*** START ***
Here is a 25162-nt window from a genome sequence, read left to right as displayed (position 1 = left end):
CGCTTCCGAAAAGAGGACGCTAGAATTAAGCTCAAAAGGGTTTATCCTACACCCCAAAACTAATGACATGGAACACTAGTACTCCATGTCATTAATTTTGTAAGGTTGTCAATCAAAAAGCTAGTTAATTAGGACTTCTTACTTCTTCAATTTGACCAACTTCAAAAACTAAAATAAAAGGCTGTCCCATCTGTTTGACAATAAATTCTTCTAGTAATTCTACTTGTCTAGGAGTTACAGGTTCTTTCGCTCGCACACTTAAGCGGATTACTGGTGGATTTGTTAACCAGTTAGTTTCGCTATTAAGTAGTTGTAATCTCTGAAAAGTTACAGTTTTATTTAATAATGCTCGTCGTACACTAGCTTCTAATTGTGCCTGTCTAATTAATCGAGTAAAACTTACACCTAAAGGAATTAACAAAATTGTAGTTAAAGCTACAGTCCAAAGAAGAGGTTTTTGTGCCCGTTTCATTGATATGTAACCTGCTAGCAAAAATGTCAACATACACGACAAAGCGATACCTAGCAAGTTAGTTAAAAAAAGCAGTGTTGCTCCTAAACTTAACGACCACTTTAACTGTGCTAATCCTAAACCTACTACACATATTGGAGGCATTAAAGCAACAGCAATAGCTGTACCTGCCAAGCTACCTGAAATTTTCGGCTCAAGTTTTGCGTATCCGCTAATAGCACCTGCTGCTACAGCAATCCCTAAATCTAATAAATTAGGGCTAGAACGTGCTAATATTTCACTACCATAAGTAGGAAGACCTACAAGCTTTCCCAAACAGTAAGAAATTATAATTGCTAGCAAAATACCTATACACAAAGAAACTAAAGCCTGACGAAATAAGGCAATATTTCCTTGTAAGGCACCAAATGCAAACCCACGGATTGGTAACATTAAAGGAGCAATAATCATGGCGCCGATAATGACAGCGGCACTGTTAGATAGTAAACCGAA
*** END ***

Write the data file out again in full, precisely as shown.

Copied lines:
Here is a 25162-nt window from a genome sequence, read left to right as displayed (position 1 = left end):
CGCTTCCGAAAAGAGGACGCTAGAATTAAGCTCAAAAGGGTTTATCCTACACCCCAAAACTAATGACATGGAACACTAGTACTCCATGTCATTAATTTTGTAAGGTTGTCAATCAAAAAGCTAGTTAATTAGGACTTCTTACTTCTTCAATTTGACCAACTTCAAAAACTAAAATAAAAGGCTGTCCCATCTGTTTGACAATAAATTCTTCTAGTAATTCTACTTGTCTAGGAGTTACAGGTTCTTTCGCTCGCACACTTAAGCGGATTACTGGTGGATTTGTTAACCAGTTAGTTTCGCTATTAAGTAGTTGTAATCTCTGAAAAGTTACAGTTTTATTTAATAATGCTCGTCGTACACTAGCTTCTAATTGTGCCTGTCTAATTAATCGAGTAAAACTTACACCTAAAGGAATTAACAAAATTGTAGTTAAAGCTACAGTCCAAAGAAGAGGTTTTTGTGCCCGTTTCATTGATATGTAACCTGCTAGCAAAAATGTCAACATACACGACAAAGCGATACCTAGCAAGTTAGTTAAAAAAAGCAGTGTTGCTCCTAAACTTAACGACCACTTTAACTGTGCTAATCCTAAACCTACTACACATATTGGAGGCATTAAAGCAACAGCAATAGCTGTACCTGCCAAGCTACCTGAAATTTTCGGCTCAAGTTTTGCGTATCCGCTAATAGCACCTGCTGCTACAGCAATCCCTAAATCTAATAAATTAGGGCTAGAACGTGCTAATATTTCACTACCATAAGTAGGAAGACCTACAAGCTTTCCCAAACAGTAAGAAATTATAATTGCTAGCAAAATACCTATACACAAAGAAACTAAAGCCTGACGAAATAAGGCAATATTTCCTTGTAAGGCACCAAATGCAAACCCACGGATTGGTAACATTAAAGGAGCAATAATCATGGCGCCGATAATGACAGCGGCACTGTTAGATAGTAAACCGAA